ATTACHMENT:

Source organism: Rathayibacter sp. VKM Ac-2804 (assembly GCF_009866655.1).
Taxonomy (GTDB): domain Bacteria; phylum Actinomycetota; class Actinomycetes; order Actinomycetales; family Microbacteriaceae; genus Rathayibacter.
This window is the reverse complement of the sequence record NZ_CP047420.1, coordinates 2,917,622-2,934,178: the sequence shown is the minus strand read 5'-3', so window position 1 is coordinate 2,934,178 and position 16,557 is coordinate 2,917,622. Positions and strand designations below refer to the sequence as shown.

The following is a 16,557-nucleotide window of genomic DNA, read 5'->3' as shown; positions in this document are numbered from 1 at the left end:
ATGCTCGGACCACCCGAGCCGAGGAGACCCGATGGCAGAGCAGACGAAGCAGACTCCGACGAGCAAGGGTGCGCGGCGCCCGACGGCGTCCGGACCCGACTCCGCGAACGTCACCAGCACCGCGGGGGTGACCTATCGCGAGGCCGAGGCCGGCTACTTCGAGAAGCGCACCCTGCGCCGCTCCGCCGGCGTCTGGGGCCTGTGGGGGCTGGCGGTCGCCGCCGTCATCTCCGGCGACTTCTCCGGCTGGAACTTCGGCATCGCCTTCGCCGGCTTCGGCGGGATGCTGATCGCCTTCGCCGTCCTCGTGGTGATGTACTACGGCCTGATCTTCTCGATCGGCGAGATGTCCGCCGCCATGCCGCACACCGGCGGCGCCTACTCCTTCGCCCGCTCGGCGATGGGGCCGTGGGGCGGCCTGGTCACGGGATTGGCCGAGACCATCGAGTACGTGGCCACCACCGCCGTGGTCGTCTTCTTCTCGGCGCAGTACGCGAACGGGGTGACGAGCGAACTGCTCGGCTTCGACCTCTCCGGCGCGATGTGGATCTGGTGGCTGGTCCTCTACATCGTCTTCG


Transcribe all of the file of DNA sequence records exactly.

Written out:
Source organism: Rathayibacter sp. VKM Ac-2804 (assembly GCF_009866655.1).
Taxonomy (GTDB): domain Bacteria; phylum Actinomycetota; class Actinomycetes; order Actinomycetales; family Microbacteriaceae; genus Rathayibacter.
This window is the reverse complement of the sequence record NZ_CP047420.1, coordinates 2,917,622-2,934,178: the sequence shown is the minus strand read 5'-3', so window position 1 is coordinate 2,934,178 and position 16,557 is coordinate 2,917,622. Positions and strand designations below refer to the sequence as shown.

The following is a 16,557-nucleotide window of genomic DNA, read 5'->3' as shown; positions in this document are numbered from 1 at the left end:
ATGCTCGGACCACCCGAGCCGAGGAGACCCGATGGCAGAGCAGACGAAGCAGACTCCGACGAGCAAGGGTGCGCGGCGCCCGACGGCGTCCGGACCCGACTCCGCGAACGTCACCAGCACCGCGGGGGTGACCTATCGCGAGGCCGAGGCCGGCTACTTCGAGAAGCGCACCCTGCGCCGCTCCGCCGGCGTCTGGGGCCTGTGGGGGCTGGCGGTCGCCGCCGTCATCTCCGGCGACTTCTCCGGCTGGAACTTCGGCATCGCCTTCGCCGGCTTCGGCGGGATGCTGATCGCCTTCGCCGTCCTCGTGGTGATGTACTACGGCCTGATCTTCTCGATCGGCGAGATGTCCGCCGCCATGCCGCACACCGGCGGCGCCTACTCCTTCGCCCGCTCGGCGATGGGGCCGTGGGGCGGCCTGGTCACGGGATTGGCCGAGACCATCGAGTACGTGGCCACCACCGCCGTGGTCGTCTTCTTCTCGGCGCAGTACGCGAACGGGGTGACGAGCGAACTGCTCGGCTTCGACCTCTCCGGCGCGATGTGGATCTGGTGGCTGGTCCTCTACATCGTCTTCG